In 2017, Australia and the United Kingdom (UK) partnered to test the eating quality of UK beef. Findings suggest that not only are UK consumers sensitive to variable beef eating quality, they are also willing to pay more for premium product.
Meat Standards Australia (MSA) collaborated with the Agriculture and Horticulture Development Board (AHDB) to utilise Australia’s world-leading consumer testing protocols to assist the UK benchmark the eating quality of British beef. This join partnership is part of Australia’s ongoing commitment to growing demand for beef, globally.
ADHB staff were trained in MSA taste testing protocols, which will assist in future research collaboration.
The UK trial consisted of:
- 360 UK consumers tested
- 18 carcases: 9 young bulls, 6 heifers and 3 stters
- Carcases were hung via Achilles Tendon on one side and the other by hip suspension
- All live animal, farm, and transport information was recorded
- All carcases were EUROP and MSA graded prior to boning
- 6 cuts were utilised including the tenderloin/fillet, sirloin/striploin, rump, topside, bullet/knuckle eye and feather/oyster blade
- 21 days ageing in vaccum packaging
- Samples were prepared using the grill cook method.
The state of play
UK: The UK utilises the European conformation classification system for grading beef carcases. This system classifies carcases by estimating yield as graded by carcase conformation (EUROP), fat class (1-5) and weight of carcase (www.gov.uk, 2017) .
Australia: MSA uses 14 different measurements to account for the factors affecting eating quality. Every cut from an eligible carcase is then assigned an eating quality score out of 100. These scores then determine if a product is categorised as a ‘Fail’, 3 star, 4 star or 5 star quality.
The MSA Program measures all factors that affect eating quality:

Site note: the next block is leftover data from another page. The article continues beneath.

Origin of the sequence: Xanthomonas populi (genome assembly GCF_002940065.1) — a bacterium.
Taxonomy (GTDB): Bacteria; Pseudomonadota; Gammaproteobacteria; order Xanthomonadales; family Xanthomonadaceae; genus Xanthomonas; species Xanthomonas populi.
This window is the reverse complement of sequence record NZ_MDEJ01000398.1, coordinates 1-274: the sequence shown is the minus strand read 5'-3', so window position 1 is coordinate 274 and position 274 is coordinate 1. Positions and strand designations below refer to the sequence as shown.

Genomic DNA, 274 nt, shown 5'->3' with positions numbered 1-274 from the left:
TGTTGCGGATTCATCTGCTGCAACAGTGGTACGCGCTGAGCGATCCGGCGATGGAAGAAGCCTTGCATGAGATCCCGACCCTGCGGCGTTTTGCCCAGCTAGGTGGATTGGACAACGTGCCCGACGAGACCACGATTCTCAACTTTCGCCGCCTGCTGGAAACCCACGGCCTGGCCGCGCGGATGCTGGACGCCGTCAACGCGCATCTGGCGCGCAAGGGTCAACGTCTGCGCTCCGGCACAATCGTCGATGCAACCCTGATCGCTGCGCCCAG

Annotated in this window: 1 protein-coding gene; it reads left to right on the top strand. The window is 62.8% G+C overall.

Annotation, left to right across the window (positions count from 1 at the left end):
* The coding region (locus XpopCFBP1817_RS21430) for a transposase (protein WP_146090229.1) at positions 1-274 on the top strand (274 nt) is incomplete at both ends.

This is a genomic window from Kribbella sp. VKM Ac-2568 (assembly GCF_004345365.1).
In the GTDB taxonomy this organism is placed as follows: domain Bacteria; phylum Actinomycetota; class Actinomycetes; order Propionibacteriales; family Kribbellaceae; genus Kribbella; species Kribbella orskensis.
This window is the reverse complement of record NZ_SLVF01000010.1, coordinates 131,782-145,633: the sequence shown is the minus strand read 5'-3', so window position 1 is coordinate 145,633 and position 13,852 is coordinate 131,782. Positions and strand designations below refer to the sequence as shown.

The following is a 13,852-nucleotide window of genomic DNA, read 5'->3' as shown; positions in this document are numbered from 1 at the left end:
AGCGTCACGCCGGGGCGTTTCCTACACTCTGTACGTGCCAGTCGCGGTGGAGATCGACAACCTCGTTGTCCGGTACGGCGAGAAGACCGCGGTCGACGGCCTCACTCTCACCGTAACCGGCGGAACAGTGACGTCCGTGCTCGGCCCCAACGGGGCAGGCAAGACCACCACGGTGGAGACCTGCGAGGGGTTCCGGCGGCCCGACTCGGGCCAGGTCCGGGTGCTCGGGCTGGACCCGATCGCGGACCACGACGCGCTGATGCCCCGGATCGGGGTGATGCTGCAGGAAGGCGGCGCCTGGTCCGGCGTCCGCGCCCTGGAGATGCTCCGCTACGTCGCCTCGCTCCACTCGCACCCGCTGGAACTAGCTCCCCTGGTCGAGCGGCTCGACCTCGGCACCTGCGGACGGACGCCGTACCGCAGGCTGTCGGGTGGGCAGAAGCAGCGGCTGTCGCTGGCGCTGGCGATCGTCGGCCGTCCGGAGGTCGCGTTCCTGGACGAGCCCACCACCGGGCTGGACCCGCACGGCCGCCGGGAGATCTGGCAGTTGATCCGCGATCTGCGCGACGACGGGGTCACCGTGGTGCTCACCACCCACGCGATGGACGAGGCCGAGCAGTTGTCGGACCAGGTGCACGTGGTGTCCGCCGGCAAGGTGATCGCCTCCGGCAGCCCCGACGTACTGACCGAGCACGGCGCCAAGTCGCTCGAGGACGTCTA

- Carcase weight
- Cooking method
- Cut ageing
- Hanging method
- Hormonal growth promotants
- Individual cuts
- Milk-fed veal
- Ossification (maturity)
- Rib fat measurement
- Tropical breed content
- Via saleyard
Every cut gets an eating quality scored out of 100.
The development of MSA
In the early 1990s, the Australian beef industry identified variable eating quality as a major contributor to declining beef consumption, and committed research funding to address the problem. The ability to predict the eating quality of cooked beef prior to consumption was identified as the key. Consumer testing protocols were developed, which led to the implementation of MSA grading standards, defined by consumer score outcomes. This approach places consumer satisfaction at the centre of the plate.
MSA has collated results from 800,000 consumer taste tests, in 11 countries, to determine consumer eating quality thresholds i.e. ‘good every day’ quality or 3 stars, ‘better than every day’ or 4 stars, and ‘premium’ or 5 stars. Defined by consumers, these scores are internationally consistent.
Results indicate that UK consumers are willing to pay for a guaranteed eating experience. In fact, in comparison to Australia, UK consumers are slightly more inclined to spend more on a premium product, and even less on unsatisfactory product. UK consumers will heavily discount product that does not meet their expectations, which offers an incentive for the supply chain to produce consistent, quality beef.
Taste the difference
UK consumers will pay accordingly
The UK trial showed that:
1. Sex has an impact on eating quality
A moderate sex effect was evident and supports previous findings that identified product from bulls as having lower eating quality, followed by heifers. Product from steers resulted in higher levels of satisfaction.
2. Carcase hanging methods can improve eating quality
3. Different cuts had different eating quality outcomes, regardless of hang method.
Data collected did not show a relationship between the EUROP system and consumer satisfaction with beef eating quality.
Delivering consumer confidence in eating quality
MSA graded beef can deliver the eating quality outcomes that UK consumers both desire and are willing to pay for. Consumer-defined eating quality scores combined with recommended cooking methods, give consumers confidence that they can purchase and cook beef that will meet their expectations, every time.
Article Date: 14th August 2019